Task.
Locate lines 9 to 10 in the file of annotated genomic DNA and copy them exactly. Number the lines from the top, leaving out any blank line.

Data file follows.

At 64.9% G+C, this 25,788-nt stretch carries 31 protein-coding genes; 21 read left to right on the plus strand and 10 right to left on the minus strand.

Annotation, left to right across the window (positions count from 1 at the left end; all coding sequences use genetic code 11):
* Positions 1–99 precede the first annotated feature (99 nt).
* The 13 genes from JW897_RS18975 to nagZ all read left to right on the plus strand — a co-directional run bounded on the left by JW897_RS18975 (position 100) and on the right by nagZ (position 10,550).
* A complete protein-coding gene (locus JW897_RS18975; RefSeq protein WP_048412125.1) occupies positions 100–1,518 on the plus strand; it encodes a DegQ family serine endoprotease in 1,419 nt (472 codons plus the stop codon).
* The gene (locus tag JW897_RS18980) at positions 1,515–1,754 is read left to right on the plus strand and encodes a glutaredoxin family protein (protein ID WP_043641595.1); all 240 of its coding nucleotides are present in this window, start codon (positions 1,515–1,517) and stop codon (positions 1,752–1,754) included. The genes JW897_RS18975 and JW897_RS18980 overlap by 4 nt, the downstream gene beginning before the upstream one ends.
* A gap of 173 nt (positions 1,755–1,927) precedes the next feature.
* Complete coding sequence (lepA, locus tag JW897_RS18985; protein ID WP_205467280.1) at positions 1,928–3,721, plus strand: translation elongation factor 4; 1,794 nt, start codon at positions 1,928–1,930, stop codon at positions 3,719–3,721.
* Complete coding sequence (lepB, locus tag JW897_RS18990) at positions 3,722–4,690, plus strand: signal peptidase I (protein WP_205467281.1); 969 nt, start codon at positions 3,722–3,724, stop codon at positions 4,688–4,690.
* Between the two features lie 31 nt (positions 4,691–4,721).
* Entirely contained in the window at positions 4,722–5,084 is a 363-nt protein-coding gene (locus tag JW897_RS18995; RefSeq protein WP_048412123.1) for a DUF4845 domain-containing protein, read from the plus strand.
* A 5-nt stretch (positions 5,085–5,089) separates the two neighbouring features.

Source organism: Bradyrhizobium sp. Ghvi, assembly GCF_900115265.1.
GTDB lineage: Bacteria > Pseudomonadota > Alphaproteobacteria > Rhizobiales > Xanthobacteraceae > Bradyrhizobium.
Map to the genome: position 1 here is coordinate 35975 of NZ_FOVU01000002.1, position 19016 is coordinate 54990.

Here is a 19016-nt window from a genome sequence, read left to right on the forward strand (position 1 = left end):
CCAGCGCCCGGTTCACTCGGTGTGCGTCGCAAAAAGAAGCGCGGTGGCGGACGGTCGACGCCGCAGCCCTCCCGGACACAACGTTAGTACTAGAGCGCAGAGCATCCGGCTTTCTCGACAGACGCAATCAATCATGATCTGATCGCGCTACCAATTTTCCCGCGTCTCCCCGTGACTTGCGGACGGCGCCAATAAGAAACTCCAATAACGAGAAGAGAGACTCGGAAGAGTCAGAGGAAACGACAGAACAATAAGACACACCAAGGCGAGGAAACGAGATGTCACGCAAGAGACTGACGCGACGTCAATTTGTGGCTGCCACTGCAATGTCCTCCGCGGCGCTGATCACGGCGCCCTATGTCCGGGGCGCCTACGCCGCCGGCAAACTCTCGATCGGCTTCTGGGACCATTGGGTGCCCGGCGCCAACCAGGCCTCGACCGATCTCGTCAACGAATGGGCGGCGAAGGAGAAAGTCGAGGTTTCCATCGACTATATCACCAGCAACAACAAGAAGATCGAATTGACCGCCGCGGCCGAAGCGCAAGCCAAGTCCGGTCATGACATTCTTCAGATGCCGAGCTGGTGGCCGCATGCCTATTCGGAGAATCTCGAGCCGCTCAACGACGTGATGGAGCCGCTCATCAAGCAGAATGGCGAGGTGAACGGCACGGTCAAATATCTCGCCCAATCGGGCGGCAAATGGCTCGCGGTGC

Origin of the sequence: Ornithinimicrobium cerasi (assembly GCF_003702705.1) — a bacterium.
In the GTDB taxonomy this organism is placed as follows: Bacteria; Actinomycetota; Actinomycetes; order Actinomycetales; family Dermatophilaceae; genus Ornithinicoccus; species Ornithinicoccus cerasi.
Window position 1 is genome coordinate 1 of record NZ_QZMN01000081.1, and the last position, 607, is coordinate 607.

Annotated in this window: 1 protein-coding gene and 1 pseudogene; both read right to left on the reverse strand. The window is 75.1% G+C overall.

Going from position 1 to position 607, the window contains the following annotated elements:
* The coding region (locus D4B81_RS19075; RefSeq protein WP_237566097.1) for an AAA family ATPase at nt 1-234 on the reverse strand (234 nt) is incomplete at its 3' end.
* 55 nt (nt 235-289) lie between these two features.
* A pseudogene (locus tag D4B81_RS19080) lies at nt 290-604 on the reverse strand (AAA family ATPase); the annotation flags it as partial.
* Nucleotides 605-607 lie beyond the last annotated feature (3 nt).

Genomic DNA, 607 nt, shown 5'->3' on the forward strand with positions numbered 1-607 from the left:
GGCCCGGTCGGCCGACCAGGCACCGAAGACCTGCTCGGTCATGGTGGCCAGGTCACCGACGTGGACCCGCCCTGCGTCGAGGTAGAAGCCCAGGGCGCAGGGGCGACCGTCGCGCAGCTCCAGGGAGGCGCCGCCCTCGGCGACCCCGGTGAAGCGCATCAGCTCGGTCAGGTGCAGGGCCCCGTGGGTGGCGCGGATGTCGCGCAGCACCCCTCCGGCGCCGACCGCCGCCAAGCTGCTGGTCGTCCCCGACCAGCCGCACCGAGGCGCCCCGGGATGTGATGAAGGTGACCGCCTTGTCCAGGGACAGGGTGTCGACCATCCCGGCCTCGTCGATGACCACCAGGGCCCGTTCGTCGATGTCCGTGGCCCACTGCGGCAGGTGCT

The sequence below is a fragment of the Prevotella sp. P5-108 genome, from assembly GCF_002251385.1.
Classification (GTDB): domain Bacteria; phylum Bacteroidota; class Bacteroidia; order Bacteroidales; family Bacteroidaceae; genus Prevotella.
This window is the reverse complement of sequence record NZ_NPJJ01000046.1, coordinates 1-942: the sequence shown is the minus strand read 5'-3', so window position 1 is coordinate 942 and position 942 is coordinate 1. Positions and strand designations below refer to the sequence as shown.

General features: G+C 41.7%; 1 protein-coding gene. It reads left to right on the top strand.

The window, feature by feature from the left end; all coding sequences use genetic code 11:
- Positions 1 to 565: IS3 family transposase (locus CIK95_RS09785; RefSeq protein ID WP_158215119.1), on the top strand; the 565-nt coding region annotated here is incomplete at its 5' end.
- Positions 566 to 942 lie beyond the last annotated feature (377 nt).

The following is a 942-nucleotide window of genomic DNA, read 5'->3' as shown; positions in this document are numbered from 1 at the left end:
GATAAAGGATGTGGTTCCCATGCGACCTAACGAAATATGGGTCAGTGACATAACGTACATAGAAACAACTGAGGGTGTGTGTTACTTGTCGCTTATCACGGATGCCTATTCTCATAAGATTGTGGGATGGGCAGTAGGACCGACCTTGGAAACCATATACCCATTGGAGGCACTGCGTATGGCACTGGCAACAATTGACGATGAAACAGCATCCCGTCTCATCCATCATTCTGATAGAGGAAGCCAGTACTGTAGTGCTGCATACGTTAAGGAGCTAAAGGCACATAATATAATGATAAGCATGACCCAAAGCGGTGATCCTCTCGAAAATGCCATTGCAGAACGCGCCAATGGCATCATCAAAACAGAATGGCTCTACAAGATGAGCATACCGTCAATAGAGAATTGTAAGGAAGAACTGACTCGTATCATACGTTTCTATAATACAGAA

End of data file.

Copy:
* Complete coding sequence (lepB, locus tag JW897_RS18990) at positions 3,722–4,690, plus strand: signal peptidase I (protein WP_205467281.1); 969 nt, start codon at positions 3,722–3,724, stop codon at positions 4,688–4,690.
* Between the two features lie 31 nt (positions 4,691–4,721).